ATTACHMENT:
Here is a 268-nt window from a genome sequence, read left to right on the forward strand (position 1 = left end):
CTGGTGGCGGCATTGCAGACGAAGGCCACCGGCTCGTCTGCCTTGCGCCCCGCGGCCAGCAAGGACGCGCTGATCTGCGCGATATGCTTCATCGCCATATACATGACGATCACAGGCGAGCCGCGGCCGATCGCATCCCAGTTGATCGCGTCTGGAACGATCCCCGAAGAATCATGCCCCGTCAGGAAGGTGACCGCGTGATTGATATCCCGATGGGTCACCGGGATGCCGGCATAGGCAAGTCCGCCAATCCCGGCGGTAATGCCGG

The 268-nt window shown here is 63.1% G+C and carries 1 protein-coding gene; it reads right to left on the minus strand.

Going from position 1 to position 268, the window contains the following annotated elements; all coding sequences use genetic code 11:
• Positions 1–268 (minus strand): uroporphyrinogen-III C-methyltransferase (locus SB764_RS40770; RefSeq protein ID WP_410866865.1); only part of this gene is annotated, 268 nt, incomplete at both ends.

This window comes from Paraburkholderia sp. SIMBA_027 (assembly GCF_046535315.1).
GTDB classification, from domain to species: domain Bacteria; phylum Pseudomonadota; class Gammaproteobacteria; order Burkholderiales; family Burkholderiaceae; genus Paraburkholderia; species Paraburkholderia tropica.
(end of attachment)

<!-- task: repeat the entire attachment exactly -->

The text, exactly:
Here is a 268-nt window from a genome sequence, read left to right on the forward strand (position 1 = left end):
CTGGTGGCGGCATTGCAGACGAAGGCCACCGGCTCGTCTGCCTTGCGCCCCGCGGCCAGCAAGGACGCGCTGATCTGCGCGATATGCTTCATCGCCATATACATGACGATCACAGGCGAGCCGCGGCCGATCGCATCCCAGTTGATCGCGTCTGGAACGATCCCCGAAGAATCATGCCCCGTCAGGAAGGTGACCGCGTGATTGATATCCCGATGGGTCACCGGGATGCCGGCATAGGCAAGTCCGCCAATCCCGGCGGTAATGCCGG

The 268-nt window shown here is 63.1% G+C and carries 1 protein-coding gene; it reads right to left on the minus strand.

Going from position 1 to position 268, the window contains the following annotated elements; all coding sequences use genetic code 11:
• Positions 1–268 (minus strand): uroporphyrinogen-III C-methyltransferase (locus SB764_RS40770; RefSeq protein ID WP_410866865.1); only part of this gene is annotated, 268 nt, incomplete at both ends.

This window comes from Paraburkholderia sp. SIMBA_027 (assembly GCF_046535315.1).
GTDB classification, from domain to species: domain Bacteria; phylum Pseudomonadota; class Gammaproteobacteria; order Burkholderiales; family Burkholderiaceae; genus Paraburkholderia; species Paraburkholderia tropica.